To refrain from guessing why grain markets closed higher the day of the USDA report, July 11th, I will let the dust settle and over the weekend, when there is time to break down 40 pages of information. I will have a report Monday July 15th based on the full facts versus a knee jerk reaction.
However, the rally after the USDA report may have more to do with a weak and falling US Dollar for the past two days than what now looks bearish based on the report.
To say commodity markets have been volatile is almost an understatement. The grain markets are a yo-yo. Thursday, after the World Supply and Demand Report was a good example. Grains after the report were lower, then higher, with corn moving lower a second time and finally finished higher. Why? In the commodity industry guarantees are something that should never be done, but I can guarantee over the next few days, there will be all sorts of reasons given for the volatility.
Whether you are speculating, or hedging and if you are using fundamental supply and demand information with the hundreds of reports released every day, it can be terribly confusing. Because commodities are a zero sum market, every buyer has a seller and every seller a buyer, reports have on any given day just as many bullish reports as there are bearish. Below are a few different reports just for example I picked from daily alerts I receive on Russian wheat. Over the following week there will be plenty of reports on the WASDE Report that have differing views.
Russia’s wheat prices fall despite concerns over drought
Wheat price surges: NAB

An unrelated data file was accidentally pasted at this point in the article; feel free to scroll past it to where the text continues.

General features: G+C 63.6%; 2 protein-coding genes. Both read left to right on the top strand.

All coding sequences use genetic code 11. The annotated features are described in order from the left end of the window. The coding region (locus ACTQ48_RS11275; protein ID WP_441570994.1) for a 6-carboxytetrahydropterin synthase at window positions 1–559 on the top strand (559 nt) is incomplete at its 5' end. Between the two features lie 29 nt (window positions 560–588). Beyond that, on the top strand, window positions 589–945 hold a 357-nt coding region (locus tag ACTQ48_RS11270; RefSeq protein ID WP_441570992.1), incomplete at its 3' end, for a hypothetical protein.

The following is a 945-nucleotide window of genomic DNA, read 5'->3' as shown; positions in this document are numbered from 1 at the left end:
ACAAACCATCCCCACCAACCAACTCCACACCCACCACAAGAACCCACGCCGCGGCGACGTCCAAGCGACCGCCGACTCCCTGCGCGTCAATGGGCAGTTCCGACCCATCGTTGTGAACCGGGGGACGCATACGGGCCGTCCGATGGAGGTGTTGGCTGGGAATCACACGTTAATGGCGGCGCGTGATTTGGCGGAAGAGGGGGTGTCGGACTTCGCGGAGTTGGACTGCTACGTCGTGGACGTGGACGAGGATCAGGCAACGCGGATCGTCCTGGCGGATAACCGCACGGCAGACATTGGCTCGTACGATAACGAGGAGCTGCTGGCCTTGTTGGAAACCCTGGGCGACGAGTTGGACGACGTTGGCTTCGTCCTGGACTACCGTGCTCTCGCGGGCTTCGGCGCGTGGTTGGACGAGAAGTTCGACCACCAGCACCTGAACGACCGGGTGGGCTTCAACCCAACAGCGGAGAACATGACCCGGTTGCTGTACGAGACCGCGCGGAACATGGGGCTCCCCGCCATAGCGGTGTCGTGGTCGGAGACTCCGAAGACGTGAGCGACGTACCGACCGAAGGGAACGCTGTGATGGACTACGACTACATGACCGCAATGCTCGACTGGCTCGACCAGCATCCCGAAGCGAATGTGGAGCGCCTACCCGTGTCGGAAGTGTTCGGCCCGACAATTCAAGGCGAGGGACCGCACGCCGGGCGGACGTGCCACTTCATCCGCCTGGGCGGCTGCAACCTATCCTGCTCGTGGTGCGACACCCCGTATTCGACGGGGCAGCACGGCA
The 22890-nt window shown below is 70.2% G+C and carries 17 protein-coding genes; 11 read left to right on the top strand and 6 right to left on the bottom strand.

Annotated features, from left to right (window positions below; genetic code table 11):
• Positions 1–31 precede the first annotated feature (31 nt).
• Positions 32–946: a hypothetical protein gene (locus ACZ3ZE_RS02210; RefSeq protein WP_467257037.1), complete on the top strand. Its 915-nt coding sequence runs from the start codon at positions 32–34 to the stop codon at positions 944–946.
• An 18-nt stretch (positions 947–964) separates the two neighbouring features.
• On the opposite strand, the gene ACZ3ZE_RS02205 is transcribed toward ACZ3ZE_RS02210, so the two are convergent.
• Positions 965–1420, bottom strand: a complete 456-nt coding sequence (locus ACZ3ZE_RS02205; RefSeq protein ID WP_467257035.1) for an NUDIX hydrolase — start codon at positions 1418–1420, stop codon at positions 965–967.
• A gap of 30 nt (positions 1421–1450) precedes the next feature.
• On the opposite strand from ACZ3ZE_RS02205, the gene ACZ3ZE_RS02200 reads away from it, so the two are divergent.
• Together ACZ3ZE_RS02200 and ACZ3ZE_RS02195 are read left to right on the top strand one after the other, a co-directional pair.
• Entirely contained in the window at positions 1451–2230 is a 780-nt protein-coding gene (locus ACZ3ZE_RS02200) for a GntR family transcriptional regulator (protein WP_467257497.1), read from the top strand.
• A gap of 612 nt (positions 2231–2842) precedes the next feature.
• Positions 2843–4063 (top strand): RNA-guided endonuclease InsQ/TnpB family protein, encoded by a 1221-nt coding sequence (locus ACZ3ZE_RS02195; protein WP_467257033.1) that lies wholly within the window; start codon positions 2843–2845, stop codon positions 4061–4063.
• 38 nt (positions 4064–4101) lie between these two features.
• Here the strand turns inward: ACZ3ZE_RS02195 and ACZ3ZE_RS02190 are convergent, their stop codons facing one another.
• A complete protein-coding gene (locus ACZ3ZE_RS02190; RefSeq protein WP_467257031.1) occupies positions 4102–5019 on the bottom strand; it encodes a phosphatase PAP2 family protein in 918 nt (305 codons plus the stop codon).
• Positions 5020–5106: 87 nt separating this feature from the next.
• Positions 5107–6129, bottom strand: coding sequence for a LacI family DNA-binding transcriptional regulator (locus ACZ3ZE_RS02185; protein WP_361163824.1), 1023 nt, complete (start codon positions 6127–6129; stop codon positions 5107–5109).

The Land Newspaper
Russia: 2013 wheat production revised down to 52.4 mln
As you can see, each day there are different reports that have differing views. So how do you decide what report you want to use? After all, using one report over the other may make a trader several thousand dollars, or may lose a trader several thousand dollars. Common Sense Approach
When reading any report, it is necessary to use common sense. Don’t go making news or a report something to fit how you want a market to move, or how a reporter wants to convince you what the market direction may be. In other words, make sure what you read can be verified.
Also don’t fight the facts. How many times have you heard, “I don’t believe how the USDA could come up with that junk? It can’t be right.” USDA reports are as good as the information sent back on surveys. They query a large sample of various people and groups for all reports. Above all, it is the information the entire world will use.
Over the next few weeks, reports of all kind will surface about weather and crop conditions. As you see from the headlines above and the reports that go with them, the number of commentaries coming out about US grains and the effect of weather will be as varied and numerous as there are stars in the sky. Be honest with yourself when making decisions. Don’t go wishing on stars hoping markets go your way.
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